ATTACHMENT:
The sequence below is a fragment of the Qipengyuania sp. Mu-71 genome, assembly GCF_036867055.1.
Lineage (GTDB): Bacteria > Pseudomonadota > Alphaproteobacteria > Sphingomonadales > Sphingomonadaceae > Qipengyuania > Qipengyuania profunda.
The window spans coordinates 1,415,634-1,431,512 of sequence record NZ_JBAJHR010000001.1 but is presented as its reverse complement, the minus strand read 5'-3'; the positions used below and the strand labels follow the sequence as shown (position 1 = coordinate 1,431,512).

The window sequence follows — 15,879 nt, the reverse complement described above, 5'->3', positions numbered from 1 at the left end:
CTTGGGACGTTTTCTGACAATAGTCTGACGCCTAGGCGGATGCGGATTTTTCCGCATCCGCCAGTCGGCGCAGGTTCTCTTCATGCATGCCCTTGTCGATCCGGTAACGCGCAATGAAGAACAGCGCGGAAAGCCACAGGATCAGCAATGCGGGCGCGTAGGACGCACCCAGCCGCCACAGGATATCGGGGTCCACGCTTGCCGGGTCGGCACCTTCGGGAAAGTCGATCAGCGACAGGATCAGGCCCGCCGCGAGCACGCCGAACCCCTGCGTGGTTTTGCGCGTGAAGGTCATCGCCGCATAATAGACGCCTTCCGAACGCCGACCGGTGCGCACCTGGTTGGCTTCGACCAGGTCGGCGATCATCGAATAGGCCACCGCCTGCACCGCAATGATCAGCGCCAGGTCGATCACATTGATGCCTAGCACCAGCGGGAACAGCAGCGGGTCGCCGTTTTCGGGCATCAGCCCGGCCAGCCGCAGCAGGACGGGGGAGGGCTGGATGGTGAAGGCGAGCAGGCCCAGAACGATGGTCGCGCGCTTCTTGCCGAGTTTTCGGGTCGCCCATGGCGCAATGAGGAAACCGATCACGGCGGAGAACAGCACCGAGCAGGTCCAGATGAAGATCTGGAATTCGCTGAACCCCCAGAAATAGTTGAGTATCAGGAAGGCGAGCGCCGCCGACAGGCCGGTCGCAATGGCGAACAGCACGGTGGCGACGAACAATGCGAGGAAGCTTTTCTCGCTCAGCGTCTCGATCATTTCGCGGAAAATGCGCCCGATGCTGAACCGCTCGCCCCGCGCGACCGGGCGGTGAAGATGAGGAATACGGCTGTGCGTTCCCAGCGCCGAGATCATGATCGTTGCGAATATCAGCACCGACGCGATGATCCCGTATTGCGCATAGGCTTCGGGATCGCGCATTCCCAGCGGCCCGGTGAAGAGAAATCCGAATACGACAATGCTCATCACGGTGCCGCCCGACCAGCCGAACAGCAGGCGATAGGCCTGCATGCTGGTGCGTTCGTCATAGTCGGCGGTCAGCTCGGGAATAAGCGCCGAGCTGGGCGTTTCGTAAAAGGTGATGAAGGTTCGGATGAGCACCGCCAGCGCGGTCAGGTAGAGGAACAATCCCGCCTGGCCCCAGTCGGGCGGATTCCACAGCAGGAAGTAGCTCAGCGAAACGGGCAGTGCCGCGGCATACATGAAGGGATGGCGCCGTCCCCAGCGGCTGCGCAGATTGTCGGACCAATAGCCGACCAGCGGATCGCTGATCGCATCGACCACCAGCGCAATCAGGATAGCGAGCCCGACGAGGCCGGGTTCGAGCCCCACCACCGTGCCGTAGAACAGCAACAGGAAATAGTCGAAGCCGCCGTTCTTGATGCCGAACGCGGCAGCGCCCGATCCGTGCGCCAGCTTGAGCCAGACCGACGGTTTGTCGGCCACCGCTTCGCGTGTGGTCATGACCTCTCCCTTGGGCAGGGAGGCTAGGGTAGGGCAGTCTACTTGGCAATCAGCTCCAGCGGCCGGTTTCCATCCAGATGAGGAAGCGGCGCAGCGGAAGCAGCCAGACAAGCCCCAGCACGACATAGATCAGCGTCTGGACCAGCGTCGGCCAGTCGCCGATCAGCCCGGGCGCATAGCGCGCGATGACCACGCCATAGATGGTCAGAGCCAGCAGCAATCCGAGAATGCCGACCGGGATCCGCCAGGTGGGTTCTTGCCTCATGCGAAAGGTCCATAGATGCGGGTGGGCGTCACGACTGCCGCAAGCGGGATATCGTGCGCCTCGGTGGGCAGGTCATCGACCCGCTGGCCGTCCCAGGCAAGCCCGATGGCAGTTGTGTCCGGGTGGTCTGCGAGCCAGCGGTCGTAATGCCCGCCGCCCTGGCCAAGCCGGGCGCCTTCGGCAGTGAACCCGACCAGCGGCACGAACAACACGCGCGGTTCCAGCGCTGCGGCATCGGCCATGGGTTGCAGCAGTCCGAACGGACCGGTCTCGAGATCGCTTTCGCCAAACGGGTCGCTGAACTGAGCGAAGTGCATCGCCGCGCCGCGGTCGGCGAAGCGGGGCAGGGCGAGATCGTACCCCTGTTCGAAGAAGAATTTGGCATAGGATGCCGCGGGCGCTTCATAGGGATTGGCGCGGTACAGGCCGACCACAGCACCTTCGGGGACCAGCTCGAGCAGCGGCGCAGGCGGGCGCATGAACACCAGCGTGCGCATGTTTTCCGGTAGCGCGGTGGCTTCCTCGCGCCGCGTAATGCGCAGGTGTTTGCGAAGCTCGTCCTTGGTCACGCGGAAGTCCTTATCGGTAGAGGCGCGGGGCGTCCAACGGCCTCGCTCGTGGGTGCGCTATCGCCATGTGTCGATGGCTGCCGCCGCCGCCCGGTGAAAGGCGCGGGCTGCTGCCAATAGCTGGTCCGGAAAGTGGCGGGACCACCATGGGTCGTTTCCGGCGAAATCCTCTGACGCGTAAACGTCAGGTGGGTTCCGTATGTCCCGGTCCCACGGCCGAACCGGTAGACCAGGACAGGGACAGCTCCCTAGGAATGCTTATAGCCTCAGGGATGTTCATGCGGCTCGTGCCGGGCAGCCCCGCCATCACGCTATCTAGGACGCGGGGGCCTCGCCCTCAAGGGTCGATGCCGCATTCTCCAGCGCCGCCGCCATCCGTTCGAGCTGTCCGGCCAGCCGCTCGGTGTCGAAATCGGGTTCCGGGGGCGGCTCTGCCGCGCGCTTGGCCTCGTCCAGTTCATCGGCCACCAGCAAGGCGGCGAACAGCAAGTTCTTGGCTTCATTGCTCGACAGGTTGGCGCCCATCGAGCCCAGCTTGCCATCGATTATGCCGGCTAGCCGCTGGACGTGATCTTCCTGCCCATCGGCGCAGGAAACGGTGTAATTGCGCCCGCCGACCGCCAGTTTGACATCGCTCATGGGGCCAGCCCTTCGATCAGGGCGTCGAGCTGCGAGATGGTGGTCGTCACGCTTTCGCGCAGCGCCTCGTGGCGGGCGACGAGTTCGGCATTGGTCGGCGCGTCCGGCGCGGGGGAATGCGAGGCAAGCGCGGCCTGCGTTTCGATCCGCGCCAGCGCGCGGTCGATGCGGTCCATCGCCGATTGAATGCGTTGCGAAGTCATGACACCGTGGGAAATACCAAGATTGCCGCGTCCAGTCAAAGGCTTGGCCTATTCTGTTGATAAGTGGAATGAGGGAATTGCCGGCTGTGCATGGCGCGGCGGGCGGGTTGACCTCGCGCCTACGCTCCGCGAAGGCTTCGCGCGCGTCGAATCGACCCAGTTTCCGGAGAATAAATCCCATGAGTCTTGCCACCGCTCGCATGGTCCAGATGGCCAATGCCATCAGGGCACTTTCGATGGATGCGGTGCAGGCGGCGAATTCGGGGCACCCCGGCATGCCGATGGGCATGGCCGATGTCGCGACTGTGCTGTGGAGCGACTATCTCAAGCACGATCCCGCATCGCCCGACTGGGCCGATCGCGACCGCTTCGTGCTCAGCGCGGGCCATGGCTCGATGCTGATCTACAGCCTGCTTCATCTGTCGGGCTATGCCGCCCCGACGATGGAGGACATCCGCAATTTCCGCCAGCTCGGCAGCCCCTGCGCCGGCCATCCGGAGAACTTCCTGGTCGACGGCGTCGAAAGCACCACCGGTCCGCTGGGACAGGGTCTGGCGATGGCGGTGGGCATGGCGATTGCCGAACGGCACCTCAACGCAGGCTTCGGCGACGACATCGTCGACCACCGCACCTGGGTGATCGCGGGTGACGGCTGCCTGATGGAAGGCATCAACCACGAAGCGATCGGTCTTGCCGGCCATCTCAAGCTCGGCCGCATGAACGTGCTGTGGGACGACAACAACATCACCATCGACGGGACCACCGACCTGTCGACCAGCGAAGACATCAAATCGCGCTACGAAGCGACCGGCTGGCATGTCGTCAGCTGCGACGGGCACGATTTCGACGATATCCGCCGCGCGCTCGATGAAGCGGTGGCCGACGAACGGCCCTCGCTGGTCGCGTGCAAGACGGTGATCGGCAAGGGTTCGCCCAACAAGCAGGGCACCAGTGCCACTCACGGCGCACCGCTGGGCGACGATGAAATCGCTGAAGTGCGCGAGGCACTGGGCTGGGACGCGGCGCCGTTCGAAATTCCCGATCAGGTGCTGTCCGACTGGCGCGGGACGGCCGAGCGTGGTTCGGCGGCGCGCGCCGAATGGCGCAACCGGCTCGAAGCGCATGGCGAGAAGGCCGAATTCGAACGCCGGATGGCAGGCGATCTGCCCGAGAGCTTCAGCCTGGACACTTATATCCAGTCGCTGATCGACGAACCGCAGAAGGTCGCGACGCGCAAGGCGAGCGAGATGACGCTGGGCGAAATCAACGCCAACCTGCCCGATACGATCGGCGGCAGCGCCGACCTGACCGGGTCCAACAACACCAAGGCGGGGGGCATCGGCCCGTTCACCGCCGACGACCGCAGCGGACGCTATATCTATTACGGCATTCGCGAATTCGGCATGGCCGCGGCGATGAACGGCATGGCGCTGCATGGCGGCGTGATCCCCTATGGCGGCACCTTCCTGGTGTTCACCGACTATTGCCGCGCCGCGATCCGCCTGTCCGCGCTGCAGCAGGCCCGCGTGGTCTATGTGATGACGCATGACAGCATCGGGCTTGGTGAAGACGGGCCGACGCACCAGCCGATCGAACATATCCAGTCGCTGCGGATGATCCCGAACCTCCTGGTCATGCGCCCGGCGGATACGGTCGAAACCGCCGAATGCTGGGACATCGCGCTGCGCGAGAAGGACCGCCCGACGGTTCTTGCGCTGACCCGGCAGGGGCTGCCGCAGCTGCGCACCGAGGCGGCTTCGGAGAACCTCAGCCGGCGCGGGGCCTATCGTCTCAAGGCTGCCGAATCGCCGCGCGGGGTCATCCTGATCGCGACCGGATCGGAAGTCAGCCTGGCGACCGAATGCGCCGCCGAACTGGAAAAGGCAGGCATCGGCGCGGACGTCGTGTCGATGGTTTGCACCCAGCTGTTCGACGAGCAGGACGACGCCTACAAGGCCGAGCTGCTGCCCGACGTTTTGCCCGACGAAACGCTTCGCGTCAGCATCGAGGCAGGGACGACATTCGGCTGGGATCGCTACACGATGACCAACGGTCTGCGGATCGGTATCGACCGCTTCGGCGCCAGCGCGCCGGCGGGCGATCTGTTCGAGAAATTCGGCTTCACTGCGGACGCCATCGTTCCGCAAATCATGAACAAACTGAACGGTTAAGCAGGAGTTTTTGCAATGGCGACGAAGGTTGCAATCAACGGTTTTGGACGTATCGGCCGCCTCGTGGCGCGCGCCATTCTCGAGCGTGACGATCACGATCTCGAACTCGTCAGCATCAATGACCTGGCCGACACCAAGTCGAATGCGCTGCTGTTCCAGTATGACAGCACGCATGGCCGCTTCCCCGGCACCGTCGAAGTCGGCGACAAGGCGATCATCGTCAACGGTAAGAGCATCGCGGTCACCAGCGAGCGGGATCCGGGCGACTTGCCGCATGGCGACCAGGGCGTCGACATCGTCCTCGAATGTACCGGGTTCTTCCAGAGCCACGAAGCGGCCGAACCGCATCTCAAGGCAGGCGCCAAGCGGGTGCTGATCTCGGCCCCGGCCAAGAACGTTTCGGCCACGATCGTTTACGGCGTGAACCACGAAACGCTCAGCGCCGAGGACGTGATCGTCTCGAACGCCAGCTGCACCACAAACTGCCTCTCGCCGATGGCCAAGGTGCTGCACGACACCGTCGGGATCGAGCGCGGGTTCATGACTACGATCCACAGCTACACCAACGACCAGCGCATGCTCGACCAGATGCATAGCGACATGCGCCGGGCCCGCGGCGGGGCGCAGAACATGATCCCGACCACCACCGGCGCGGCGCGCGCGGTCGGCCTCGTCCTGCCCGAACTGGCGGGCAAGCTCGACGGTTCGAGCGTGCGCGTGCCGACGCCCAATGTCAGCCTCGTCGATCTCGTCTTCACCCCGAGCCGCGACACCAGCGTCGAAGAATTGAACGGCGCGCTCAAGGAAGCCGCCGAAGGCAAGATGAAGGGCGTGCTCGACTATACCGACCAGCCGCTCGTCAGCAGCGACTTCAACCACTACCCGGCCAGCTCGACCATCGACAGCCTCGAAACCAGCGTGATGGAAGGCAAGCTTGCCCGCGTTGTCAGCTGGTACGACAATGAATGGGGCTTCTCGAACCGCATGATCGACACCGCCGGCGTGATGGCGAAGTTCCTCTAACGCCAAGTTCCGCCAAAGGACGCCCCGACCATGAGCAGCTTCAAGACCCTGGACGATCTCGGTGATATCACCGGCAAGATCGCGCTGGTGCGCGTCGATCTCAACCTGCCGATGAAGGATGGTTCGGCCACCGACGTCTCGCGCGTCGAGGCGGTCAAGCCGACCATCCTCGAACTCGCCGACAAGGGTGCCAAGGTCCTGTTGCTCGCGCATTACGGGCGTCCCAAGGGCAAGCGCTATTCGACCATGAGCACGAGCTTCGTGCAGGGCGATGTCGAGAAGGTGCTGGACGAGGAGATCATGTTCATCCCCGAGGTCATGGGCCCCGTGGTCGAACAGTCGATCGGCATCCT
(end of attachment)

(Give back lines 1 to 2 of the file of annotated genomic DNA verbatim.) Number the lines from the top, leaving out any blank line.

The sequence below is a fragment of the Qipengyuania sp. Mu-71 genome, assembly GCF_036867055.1.
Lineage (GTDB): Bacteria > Pseudomonadota > Alphaproteobacteria > Sphingomonadales > Sphingomonadaceae > Qipengyuania > Qipengyuania profunda.